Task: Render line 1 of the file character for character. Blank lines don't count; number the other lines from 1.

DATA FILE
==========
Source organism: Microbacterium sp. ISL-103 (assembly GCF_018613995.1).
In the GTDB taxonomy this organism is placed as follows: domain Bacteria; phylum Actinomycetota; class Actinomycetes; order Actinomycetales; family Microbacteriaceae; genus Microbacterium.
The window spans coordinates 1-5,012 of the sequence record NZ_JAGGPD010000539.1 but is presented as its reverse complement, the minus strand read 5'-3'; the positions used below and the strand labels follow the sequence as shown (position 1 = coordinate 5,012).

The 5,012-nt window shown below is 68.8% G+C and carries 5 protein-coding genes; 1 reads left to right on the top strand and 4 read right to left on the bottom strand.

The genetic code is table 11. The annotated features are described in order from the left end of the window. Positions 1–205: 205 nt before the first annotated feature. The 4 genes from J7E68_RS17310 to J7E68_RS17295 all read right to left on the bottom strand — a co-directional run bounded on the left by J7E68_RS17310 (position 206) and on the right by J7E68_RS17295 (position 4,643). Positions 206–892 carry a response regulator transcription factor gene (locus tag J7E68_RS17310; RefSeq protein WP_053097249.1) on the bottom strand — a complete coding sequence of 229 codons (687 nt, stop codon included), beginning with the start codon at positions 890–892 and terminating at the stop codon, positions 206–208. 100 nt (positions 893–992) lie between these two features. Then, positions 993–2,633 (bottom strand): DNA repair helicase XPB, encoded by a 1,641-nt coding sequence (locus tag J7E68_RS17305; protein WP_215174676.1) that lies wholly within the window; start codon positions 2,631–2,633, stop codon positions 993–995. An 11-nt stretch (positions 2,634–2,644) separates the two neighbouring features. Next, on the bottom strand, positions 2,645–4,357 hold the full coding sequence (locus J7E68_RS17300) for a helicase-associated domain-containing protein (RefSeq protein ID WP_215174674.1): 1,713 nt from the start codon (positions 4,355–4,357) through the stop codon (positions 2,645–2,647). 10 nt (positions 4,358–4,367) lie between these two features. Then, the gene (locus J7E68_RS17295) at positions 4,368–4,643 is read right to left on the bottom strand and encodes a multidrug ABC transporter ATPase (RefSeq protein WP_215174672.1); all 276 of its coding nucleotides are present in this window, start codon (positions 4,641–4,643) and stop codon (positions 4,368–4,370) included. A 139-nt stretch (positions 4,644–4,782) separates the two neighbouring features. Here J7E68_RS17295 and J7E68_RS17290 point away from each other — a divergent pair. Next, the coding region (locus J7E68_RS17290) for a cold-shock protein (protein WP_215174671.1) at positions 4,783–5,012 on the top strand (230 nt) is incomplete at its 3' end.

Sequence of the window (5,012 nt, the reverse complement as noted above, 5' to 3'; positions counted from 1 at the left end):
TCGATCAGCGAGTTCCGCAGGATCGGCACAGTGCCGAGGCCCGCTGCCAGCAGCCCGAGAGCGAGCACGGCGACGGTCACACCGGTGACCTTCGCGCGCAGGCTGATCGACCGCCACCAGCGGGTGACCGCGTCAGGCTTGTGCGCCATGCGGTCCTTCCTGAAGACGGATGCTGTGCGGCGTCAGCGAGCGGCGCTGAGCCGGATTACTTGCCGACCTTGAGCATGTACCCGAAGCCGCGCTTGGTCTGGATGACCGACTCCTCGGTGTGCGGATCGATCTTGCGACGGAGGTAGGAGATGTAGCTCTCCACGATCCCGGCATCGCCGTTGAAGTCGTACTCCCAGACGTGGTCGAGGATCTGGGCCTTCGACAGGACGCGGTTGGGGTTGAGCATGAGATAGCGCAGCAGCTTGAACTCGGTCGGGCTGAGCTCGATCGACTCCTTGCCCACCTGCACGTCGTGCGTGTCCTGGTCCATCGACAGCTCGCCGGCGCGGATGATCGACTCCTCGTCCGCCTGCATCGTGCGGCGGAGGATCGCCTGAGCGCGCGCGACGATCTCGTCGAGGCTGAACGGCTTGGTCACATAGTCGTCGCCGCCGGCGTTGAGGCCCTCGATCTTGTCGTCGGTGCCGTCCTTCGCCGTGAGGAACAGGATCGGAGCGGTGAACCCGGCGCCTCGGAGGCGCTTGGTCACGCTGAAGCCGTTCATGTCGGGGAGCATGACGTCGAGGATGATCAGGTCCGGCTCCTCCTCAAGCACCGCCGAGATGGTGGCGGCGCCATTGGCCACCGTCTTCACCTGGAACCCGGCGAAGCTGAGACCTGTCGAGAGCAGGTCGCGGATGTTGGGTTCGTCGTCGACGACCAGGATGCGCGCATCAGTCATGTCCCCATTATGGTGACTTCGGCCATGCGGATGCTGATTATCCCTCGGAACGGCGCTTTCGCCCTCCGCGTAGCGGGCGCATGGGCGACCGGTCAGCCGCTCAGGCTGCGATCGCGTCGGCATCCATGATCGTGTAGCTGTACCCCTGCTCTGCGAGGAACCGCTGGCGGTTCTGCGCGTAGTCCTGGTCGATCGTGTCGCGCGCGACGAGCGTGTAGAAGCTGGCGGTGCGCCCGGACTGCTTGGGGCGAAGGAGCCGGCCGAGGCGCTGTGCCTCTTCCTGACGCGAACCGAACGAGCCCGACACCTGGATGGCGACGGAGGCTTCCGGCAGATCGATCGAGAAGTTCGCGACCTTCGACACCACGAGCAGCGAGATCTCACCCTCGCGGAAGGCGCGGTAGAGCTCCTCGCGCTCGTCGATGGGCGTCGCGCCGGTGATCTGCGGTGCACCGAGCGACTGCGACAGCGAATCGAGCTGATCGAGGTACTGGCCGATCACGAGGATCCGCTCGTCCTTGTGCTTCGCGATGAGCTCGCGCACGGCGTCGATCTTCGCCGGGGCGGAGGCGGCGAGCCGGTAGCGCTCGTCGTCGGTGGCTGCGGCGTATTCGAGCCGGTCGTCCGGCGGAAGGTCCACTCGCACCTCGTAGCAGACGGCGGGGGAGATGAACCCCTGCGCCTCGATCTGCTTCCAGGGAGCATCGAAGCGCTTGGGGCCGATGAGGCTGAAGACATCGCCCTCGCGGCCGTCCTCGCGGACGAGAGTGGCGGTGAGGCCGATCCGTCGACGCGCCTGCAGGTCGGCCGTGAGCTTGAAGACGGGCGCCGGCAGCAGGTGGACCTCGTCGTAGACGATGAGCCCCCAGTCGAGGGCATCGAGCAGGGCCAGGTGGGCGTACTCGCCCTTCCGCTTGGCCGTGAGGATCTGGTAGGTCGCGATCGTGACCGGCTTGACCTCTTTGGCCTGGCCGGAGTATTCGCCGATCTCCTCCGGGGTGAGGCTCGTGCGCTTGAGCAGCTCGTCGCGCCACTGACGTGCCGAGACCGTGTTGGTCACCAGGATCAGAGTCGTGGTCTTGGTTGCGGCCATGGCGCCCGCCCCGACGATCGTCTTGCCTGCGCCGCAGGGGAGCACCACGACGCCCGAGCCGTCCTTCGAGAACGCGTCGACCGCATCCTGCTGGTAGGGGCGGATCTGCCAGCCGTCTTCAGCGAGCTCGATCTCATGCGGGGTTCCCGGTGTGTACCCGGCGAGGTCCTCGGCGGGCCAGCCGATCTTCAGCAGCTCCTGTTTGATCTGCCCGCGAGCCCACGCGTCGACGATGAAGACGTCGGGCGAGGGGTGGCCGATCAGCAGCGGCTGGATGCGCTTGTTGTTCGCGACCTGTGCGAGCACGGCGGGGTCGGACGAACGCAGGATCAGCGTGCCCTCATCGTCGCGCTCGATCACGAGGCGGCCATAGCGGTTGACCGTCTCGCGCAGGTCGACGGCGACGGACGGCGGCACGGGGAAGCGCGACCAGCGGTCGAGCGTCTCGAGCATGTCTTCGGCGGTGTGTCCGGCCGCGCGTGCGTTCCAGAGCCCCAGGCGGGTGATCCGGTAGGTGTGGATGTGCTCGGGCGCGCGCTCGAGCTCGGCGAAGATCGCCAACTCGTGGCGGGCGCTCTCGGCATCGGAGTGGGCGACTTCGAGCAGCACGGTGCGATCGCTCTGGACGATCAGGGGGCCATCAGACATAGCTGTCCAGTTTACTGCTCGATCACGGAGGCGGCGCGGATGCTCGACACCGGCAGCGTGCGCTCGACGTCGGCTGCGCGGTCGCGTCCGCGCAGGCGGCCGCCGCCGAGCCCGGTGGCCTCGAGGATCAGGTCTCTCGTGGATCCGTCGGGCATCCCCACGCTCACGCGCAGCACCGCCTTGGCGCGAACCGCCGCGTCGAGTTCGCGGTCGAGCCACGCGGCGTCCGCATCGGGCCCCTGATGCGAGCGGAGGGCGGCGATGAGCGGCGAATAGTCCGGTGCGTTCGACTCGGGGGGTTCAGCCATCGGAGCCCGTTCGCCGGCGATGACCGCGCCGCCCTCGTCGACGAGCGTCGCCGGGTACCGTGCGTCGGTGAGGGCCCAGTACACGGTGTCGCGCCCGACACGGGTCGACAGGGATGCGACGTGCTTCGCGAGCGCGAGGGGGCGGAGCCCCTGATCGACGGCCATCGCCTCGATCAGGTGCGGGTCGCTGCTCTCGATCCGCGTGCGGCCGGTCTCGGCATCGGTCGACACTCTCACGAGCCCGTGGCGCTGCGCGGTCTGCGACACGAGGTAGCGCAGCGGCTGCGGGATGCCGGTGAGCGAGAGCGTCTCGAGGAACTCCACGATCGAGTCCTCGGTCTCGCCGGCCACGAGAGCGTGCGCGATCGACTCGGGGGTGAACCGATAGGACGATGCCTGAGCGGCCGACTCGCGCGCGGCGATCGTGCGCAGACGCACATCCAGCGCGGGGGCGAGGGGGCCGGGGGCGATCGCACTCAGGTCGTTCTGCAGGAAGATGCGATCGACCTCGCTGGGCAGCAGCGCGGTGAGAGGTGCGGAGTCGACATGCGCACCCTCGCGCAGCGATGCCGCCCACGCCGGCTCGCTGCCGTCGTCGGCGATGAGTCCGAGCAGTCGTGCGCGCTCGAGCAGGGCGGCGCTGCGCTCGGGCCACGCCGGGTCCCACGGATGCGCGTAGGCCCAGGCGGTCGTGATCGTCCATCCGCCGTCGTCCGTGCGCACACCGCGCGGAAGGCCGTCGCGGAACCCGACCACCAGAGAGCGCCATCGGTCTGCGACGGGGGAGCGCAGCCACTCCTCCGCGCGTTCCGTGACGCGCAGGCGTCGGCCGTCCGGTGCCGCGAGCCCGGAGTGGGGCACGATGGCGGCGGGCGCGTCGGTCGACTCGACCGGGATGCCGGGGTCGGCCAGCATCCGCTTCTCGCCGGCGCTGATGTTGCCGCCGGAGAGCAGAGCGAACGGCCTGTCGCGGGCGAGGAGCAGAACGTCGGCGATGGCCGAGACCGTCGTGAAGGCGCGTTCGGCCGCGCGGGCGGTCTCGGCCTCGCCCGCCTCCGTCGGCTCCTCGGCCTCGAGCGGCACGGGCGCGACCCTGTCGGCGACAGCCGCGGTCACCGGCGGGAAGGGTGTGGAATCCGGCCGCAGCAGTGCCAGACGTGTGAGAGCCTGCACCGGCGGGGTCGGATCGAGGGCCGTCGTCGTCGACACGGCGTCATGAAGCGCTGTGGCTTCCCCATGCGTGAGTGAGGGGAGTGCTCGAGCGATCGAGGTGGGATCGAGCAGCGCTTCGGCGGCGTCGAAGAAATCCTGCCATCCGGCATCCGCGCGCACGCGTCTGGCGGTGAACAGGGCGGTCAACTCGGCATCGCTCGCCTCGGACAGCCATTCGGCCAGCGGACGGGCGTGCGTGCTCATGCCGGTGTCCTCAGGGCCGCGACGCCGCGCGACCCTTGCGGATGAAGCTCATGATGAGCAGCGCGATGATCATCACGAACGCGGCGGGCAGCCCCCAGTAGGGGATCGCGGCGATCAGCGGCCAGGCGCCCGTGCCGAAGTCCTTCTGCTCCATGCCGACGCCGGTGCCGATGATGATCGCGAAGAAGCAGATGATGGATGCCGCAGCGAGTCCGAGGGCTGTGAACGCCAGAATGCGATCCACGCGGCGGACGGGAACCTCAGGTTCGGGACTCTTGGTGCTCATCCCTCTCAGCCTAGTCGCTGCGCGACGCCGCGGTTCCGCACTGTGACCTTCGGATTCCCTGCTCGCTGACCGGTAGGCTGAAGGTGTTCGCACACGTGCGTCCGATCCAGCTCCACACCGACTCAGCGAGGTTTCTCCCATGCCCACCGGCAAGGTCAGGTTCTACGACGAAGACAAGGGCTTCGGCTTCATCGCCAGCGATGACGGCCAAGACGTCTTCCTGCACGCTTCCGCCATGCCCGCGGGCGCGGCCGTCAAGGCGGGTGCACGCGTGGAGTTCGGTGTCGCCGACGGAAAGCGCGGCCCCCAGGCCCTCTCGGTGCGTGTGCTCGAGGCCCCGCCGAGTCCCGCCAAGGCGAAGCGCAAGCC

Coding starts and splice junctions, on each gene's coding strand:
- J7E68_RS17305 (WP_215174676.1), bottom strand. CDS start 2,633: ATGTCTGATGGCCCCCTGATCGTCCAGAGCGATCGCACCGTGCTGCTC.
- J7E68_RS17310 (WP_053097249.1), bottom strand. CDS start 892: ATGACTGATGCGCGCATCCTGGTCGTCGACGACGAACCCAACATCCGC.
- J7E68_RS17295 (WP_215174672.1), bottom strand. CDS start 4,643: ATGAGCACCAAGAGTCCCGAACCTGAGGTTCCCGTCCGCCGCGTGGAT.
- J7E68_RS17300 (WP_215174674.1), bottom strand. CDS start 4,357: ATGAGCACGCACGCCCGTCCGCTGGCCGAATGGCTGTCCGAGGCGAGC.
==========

Source organism: Microbacterium sp. ISL-103 (assembly GCF_018613995.1).